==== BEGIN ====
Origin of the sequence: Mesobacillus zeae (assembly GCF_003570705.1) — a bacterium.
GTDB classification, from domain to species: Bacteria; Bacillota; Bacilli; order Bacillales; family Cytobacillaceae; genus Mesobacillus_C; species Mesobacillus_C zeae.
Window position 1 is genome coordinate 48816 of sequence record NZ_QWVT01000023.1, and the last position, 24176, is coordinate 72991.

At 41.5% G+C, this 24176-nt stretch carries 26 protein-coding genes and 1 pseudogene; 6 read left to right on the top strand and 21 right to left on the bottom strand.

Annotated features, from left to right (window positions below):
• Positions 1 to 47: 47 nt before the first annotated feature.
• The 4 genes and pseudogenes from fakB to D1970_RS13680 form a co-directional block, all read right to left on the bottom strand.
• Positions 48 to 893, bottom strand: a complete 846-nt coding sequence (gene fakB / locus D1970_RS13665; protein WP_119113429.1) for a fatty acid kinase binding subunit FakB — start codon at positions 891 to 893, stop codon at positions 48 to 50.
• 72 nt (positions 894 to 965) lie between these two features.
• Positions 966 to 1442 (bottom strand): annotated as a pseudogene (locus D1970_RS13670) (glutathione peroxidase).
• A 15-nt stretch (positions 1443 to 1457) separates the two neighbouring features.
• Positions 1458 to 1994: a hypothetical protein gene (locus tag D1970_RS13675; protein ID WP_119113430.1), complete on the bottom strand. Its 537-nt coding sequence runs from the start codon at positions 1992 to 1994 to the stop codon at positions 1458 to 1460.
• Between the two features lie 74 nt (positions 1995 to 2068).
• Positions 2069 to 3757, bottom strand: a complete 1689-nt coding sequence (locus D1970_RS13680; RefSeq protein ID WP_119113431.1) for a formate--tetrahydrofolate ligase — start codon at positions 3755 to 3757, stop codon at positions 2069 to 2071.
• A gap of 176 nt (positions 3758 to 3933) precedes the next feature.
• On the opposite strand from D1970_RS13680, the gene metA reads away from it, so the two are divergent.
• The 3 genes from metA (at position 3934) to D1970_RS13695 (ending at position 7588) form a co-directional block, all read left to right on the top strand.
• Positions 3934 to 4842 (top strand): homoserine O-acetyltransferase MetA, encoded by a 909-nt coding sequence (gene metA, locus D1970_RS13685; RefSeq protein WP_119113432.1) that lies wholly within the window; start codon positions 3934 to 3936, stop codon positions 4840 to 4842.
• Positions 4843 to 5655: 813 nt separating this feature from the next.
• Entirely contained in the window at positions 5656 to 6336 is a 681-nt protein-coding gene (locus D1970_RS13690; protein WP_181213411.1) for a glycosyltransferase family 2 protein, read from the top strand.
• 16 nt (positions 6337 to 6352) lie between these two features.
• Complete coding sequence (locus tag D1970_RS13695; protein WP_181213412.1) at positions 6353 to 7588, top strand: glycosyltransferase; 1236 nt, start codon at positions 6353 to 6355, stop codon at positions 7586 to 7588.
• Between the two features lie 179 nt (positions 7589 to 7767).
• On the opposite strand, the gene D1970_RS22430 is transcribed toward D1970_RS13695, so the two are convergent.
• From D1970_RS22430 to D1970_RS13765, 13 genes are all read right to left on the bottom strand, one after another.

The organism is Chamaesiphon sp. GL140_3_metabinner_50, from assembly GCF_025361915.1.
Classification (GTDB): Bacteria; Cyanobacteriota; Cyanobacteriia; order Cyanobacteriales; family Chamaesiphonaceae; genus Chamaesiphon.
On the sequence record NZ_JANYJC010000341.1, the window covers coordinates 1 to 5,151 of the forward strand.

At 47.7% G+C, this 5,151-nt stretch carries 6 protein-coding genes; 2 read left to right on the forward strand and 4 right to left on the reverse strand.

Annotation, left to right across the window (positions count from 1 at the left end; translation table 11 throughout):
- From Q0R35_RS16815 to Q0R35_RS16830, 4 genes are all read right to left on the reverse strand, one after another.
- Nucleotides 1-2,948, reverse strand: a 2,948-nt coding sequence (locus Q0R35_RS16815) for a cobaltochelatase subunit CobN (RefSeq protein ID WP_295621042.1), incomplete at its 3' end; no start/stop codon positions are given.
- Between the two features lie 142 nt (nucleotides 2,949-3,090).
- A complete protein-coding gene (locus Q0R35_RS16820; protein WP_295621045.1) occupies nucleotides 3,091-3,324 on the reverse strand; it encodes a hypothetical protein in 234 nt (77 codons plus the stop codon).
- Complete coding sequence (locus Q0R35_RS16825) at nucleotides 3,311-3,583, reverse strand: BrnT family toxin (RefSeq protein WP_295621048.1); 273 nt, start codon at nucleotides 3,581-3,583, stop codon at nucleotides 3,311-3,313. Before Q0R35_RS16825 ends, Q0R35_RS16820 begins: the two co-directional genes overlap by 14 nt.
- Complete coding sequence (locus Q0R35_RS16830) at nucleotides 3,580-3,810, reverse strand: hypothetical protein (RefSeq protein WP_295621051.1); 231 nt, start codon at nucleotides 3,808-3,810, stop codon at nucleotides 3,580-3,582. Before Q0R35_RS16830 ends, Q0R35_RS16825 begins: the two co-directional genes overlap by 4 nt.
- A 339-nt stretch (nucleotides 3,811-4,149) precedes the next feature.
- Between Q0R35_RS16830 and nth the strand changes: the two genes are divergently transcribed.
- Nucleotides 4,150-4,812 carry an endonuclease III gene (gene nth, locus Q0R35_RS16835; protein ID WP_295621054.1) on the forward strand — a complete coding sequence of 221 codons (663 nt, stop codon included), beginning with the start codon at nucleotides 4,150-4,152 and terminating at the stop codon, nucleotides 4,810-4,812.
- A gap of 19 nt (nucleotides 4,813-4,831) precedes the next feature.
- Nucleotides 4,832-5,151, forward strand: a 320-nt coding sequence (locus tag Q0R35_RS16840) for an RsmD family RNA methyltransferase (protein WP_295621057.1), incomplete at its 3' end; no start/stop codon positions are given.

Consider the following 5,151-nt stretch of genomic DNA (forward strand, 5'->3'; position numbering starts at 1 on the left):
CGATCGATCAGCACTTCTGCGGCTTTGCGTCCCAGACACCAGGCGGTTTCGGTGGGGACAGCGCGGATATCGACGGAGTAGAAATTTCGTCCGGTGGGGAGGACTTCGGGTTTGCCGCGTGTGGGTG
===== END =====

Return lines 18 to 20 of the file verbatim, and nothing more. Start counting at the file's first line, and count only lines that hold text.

• Positions 3934 to 4842 (top strand): homoserine O-acetyltransferase MetA, encoded by a 909-nt coding sequence (gene metA, locus D1970_RS13685; RefSeq protein WP_119113432.1) that lies wholly within the window; start codon positions 3934 to 3936, stop codon positions 4840 to 4842.
• Positions 4843 to 5655: 813 nt separating this feature from the next.
• Entirely contained in the window at positions 5656 to 6336 is a 681-nt protein-coding gene (locus D1970_RS13690; protein WP_181213411.1) for a glycosyltransferase family 2 protein, read from the top strand.